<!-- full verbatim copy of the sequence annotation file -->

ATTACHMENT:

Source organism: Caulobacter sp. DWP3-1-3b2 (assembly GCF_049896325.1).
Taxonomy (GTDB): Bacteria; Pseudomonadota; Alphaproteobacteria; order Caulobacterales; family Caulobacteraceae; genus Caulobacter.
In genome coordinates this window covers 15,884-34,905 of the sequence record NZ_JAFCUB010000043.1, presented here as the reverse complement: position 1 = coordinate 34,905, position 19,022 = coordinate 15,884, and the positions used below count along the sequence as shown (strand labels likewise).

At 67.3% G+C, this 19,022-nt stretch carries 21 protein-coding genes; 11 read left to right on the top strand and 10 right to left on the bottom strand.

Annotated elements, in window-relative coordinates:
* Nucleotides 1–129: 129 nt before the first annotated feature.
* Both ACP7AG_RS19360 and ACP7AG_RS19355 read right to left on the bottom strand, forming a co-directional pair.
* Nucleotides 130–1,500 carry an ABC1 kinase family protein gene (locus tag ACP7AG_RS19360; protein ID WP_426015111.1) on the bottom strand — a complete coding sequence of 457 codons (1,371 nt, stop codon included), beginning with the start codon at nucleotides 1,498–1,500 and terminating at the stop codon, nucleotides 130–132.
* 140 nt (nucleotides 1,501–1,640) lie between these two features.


Source organism: Caulobacter sp. DWP3-1-3b2 (assembly GCF_049896325.1).
Taxonomy (GTDB): Bacteria; Pseudomonadota; Alphaproteobacteria; order Caulobacterales; family Caulobacteraceae; genus Caulobacter.
In genome coordinates this window covers 15,884-34,905 of the sequence record NZ_JAFCUB010000043.1, presented here as the reverse complement: position 1 = coordinate 34,905, position 19,022 = coordinate 15,884, and the positions used below count along the sequence as shown (strand labels likewise).

At 67.3% G+C, this 19,022-nt stretch carries 21 protein-coding genes; 11 read left to right on the top strand and 10 right to left on the bottom strand.

Annotated elements, in window-relative coordinates:
* Nucleotides 1–129: 129 nt before the first annotated feature.
* Both ACP7AG_RS19360 and ACP7AG_RS19355 read right to left on the bottom strand, forming a co-directional pair.
* Nucleotides 130–1,500 carry an ABC1 kinase family protein gene (locus tag ACP7AG_RS19360; protein ID WP_426015111.1) on the bottom strand — a complete coding sequence of 457 codons (1,371 nt, stop codon included), beginning with the start codon at nucleotides 1,498–1,500 and terminating at the stop codon, nucleotides 130–132.
* 140 nt (nucleotides 1,501–1,640) lie between these two features.